Integrative Conjugative Elements (ICE’s) of the SXT/R391 family have largely been detected in clinical or environmental isolates of Gammaproteobacteria, particularly Vibrio and Proteus species. As wastewater treatment plants accumulate a large and diverse number of such species, we examined raw water samples taken from a municipal wastewater treatment plant initially using SXT/R391 family integrase gene-specific PCR probes to detect the presence of such elements in a directed approach. A positive amplification occurred over a full year period and a subsequent Restriction Fragment Length Polymorphism (RFLP) analysis revealed a very limited diversity in the treatment plant examined. Samples demonstrating positive amplification were cultured using Vibrio and Proteus selective media and PCR amplification tracking was utilized to monitor SXT/R391-ICE family containing strains. This screening procedure resulted in the isolation and identification of a Proteus mirabilis strain harbouring an ICE. Whole-genome sequencing of this ICE containing strain using Illumina sequencing technology revealed a novel 81 kb element that contained 75 open reading frames on annotation but contained no antibiotic or metal resistance determinants. Comparative genomics revealed the element contained a conserved ICE core with one of the insertions containing a novel bacteriophage defence mechanism. This directed isolation suggests that ICE elements are present in the environment without apparent selective pressure but may contain adaptive functions allowing survival in particular environments such as municipal wastewater which are reservoirs for large bacterial phage populations.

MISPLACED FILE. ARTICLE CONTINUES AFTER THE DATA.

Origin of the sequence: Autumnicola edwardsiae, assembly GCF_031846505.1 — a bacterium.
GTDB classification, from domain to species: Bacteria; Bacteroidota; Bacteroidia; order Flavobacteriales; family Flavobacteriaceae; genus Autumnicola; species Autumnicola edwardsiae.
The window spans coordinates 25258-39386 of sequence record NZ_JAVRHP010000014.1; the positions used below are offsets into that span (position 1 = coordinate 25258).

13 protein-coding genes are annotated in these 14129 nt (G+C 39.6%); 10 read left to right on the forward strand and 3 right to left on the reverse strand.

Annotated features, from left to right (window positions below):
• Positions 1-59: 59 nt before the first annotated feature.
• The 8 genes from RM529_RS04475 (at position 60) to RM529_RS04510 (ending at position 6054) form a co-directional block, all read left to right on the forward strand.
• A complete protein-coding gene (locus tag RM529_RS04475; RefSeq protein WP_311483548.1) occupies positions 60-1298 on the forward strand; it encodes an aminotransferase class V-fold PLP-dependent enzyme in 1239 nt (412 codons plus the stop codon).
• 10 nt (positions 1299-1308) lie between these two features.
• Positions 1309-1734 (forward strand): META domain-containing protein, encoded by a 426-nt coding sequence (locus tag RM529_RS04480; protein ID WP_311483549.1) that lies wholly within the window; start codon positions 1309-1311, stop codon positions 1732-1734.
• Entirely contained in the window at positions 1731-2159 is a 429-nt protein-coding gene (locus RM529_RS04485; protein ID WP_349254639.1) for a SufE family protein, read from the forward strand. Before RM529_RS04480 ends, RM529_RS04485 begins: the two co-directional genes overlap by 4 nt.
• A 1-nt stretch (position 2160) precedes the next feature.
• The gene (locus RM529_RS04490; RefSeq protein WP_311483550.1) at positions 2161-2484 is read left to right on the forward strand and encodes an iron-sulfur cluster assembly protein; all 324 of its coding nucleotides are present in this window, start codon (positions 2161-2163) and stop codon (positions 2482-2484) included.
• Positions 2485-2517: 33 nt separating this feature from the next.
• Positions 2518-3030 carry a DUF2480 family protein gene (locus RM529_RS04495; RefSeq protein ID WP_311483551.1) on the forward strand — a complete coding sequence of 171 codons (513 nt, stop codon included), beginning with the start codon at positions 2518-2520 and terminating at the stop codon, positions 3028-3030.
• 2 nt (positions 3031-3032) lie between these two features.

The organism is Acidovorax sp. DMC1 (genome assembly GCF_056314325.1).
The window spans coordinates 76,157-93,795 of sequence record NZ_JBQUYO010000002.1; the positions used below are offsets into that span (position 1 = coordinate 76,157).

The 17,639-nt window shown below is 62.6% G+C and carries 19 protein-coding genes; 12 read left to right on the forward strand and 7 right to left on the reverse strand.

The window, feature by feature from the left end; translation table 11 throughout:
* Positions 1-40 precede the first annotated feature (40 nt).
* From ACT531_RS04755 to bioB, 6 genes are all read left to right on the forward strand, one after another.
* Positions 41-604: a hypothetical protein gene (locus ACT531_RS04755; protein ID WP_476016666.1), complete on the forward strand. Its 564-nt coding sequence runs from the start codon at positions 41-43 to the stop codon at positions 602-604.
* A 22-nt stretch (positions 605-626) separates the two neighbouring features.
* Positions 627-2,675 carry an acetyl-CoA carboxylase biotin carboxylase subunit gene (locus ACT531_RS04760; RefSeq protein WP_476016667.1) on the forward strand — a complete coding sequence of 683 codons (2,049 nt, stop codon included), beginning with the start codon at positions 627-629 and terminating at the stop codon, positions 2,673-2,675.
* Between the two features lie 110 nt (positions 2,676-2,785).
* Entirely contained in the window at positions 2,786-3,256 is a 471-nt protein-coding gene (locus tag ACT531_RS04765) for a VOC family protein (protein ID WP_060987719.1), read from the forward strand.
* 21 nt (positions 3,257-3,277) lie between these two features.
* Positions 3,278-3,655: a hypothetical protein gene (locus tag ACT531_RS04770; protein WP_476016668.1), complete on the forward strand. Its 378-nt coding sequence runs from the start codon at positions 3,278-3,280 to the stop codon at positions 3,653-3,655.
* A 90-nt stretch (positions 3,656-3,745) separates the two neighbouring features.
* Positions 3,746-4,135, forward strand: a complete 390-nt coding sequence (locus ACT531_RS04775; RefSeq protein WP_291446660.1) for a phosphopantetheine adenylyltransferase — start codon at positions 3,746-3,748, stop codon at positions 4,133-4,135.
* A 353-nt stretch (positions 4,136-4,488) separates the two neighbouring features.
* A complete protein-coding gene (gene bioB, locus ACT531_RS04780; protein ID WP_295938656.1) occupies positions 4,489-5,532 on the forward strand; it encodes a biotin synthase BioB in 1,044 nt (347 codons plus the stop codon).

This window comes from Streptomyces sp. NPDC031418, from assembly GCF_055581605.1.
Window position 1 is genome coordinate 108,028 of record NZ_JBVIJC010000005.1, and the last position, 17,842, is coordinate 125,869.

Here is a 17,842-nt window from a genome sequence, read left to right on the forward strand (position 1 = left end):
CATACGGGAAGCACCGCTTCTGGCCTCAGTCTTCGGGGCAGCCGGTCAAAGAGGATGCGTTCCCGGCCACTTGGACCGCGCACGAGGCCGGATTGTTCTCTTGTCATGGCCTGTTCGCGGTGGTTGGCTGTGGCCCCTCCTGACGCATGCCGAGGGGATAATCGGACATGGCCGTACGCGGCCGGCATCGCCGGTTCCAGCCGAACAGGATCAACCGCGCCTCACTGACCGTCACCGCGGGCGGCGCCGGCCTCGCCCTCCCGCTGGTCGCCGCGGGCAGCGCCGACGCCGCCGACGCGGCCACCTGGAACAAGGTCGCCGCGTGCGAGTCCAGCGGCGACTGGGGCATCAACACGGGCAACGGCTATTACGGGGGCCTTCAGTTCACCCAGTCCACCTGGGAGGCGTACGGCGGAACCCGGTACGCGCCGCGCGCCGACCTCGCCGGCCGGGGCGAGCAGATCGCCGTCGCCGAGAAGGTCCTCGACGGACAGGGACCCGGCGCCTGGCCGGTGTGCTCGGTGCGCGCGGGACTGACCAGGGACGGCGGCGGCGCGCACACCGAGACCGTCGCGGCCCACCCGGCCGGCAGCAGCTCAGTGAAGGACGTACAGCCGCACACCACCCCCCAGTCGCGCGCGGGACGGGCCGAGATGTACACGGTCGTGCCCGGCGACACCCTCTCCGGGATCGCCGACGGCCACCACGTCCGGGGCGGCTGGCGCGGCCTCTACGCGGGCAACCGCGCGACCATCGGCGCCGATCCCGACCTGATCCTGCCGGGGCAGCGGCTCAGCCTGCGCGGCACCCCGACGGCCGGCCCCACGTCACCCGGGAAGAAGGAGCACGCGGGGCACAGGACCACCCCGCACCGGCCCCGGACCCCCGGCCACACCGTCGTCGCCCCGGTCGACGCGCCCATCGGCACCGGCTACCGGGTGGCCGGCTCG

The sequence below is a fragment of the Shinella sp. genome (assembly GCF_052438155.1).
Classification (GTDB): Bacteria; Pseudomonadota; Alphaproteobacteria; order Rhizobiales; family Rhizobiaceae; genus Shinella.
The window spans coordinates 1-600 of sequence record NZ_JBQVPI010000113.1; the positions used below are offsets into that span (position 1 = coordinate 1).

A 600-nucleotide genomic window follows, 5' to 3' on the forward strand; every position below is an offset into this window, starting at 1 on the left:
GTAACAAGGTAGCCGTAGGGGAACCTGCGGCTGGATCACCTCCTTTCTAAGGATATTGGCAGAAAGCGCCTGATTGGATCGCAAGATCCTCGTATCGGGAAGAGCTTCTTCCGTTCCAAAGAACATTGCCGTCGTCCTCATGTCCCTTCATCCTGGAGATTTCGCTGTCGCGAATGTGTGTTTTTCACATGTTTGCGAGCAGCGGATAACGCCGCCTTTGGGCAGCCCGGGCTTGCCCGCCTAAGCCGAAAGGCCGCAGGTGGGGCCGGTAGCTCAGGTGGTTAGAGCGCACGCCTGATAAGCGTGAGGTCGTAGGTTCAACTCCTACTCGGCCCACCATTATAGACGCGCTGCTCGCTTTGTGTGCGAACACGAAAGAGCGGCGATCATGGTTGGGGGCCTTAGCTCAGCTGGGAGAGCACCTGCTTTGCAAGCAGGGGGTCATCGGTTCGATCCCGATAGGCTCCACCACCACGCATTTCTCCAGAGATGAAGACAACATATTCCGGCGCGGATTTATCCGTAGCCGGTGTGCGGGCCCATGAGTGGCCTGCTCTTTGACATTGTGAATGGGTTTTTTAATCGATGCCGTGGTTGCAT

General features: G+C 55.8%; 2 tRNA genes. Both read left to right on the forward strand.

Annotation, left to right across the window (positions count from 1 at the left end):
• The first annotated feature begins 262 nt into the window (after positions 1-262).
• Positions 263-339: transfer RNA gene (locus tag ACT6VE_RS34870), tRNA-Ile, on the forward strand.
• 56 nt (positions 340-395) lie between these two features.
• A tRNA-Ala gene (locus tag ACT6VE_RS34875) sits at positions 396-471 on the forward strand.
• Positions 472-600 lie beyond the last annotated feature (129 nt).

Wastewater treatment plants (WWTP) accumulate large and diverse numbers of pathogens including viruses, bacteria, fungi, protozoans and helminths. The pathogens present may reflect the common diseases in a community and may be present in numbers as great as 100,000,000 per millilitre1, with the most dominant bacteria being Alphaproteobacteria, Thermotogae, Deltaproteobacteria and Gammaproteobacteria2. Wastewater influent may also contain many Proteobacteria which normally occur in the environment3. With the abundance and diversity of microorganisms contained in wastewater, many are carriers of Mobile Genetic Elements (MGEs)4.